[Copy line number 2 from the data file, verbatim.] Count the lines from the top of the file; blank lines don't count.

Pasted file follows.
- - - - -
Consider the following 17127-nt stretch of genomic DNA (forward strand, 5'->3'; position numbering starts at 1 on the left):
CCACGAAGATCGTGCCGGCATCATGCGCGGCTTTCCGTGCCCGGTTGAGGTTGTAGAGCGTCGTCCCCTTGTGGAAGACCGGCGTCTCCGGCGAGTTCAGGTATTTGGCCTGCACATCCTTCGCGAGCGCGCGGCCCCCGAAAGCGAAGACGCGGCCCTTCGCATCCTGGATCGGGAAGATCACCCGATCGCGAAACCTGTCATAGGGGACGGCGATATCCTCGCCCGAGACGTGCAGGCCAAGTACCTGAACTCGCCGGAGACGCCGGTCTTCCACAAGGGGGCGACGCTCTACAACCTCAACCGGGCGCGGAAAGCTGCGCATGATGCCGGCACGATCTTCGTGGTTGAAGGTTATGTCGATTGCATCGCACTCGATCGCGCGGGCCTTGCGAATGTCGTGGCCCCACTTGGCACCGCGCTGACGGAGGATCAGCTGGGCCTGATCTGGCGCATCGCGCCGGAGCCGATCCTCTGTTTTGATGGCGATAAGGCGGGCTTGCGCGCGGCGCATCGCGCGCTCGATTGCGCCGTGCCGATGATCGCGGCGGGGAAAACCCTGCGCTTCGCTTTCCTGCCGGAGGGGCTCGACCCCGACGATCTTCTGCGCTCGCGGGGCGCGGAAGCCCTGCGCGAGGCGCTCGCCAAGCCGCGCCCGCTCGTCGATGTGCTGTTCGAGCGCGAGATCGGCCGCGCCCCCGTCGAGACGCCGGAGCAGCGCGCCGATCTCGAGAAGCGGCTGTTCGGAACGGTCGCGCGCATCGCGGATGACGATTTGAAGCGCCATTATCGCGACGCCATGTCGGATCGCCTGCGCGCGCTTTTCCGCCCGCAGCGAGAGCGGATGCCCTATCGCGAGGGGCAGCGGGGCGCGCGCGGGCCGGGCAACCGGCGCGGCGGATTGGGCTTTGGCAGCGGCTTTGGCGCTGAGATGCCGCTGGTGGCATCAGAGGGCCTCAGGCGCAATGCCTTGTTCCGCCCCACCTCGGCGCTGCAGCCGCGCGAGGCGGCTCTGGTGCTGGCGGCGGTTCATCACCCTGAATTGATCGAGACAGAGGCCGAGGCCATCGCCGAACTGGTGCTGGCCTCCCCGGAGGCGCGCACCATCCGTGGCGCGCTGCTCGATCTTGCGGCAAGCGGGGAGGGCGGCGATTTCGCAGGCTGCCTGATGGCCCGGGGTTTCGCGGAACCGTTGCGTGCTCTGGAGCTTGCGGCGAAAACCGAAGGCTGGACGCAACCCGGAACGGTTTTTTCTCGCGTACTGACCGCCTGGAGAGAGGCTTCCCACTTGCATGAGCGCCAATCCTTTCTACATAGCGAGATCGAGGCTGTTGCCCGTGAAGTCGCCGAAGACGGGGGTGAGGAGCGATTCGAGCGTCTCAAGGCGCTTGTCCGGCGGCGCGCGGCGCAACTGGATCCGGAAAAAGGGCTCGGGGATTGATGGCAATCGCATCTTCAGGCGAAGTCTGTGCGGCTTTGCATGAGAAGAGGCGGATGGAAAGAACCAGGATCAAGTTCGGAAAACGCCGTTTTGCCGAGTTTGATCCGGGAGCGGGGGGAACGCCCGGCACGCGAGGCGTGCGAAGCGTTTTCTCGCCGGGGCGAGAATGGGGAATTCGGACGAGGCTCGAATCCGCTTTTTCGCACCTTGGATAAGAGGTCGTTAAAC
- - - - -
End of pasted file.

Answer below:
CCACGAAGATCGTGCCGGCATCATGCGCGGCTTTCCGTGCCCGGTTGAGGTTGTAGAGCGTCGTCCCCTTGTGGAAGACCGGCGTCTCCGGCGAGTTCAGGTATTTGGCCTGCACATCCTTCGCGAGCGCGCGGCCCCCGAAAGCGAAGACGCGGCCCTTCGCATCCTGGATCGGGAAGATCACCCGATCGCGAAACCTGTCATAGGGGACGGCGATATCCTCGCCCGAGACGTGCAGGCCAAGTACCTGAACTCGCCGGAGACGCCGGTCTTCCACAAGGGGGCGACGCTCTACAACCTCAACCGGGCGCGGAAAGCTGCGCATGATGCCGGCACGATCTTCGTGGTTGAAGGTTATGTCGATTGCATCGCACTCGATCGCGCGGGCCTTGCGAATGTCGTGGCCCCACTTGGCACCGCGCTGACGGAGGATCAGCTGGGCCTGATCTGGCGCATCGCGCCGGAGCCGATCCTCTGTTTTGATGGCGATAAGGCGGGCTTGCGCGCGGCGCATCGCGCGCTCGATTGCGCCGTGCCGATGATCGCGGCGGGGAAAACCCTGCGCTTCGCTTTCCTGCCGGAGGGGCTCGACCCCGACGATCTTCTGCGCTCGCGGGGCGCGGAAGCCCTGCGCGAGGCGCTCGCCAAGCCGCGCCCGCTCGTCGATGTGCTGTTCGAGCGCGAGATCGGCCGCGCCCCCGTCGAGACGCCGGAGCAGCGCGCCGATCTCGAGAAGCGGCTGTTCGGAACGGTCGCGCGCATCGCGGATGACGATTTGAAGCGCCATTATCGCGACGCCATGTCGGATCGCCTGCGCGCGCTTTTCCGCCCGCAGCGAGAGCGGATGCCCTATCGCGAGGGGCAGCGGGGCGCGCGCGGGCCGGGCAACCGGCGCGGCGGATTGGGCTTTGGCAGCGGCTTTGGCGCTGAGATGCCGCTGGTGGCATCAGAGGGCCTCAGGCGCAATGCCTTGTTCCGCCCCACCTCGGCGCTGCAGCCGCGCGAGGCGGCTCTGGTGCTGGCGGCGGTTCATCACCCTGAATTGATCGAGACAGAGGCCGAGGCCATCGCCGAACTGGTGCTGGCCTCCCCGGAGGCGCGCACCATCCGTGGCGCGCTGCTCGATCTTGCGGCAAGCGGGGAGGGCGGCGATTTCGCAGGCTGCCTGATGGCCCGGGGTTTCGCGGAACCGTTGCGTGCTCTGGAGCTTGCGGCGAAAACCGAAGGCTGGACGCAACCCGGAACGGTTTTTTCTCGCGTACTGACCGCCTGGAGAGAGGCTTCCCACTTGCATGAGCGCCAATCCTTTCTACATAGCGAGATCGAGGCTGTTGCCCGTGAAGTCGCCGAAGACGGGGGTGAGGAGCGATTCGAGCGTCTCAAGGCGCTTGTCCGGCGGCGCGCGGCGCAACTGGATCCGGAAAAAGGGCTCGGGGATTGATGGCAATCGCATCTTCAGGCGAAGTCTGTGCGGCTTTGCATGAGAAGAGGCGGATGGAAAGAACCAGGATCAAGTTCGGAAAACGCCGTTTTGCCGAGTTTGATCCGGGAGCGGGGGGAACGCCCGGCACGCGAGGCGTGCGAAGCGTTTTCTCGCCGGGGCGAGAATGGGGAATTCGGACGAGGCTCGAATCCGCTTTTTCGCACCTTGGATAAGAGGTCGTTAAAC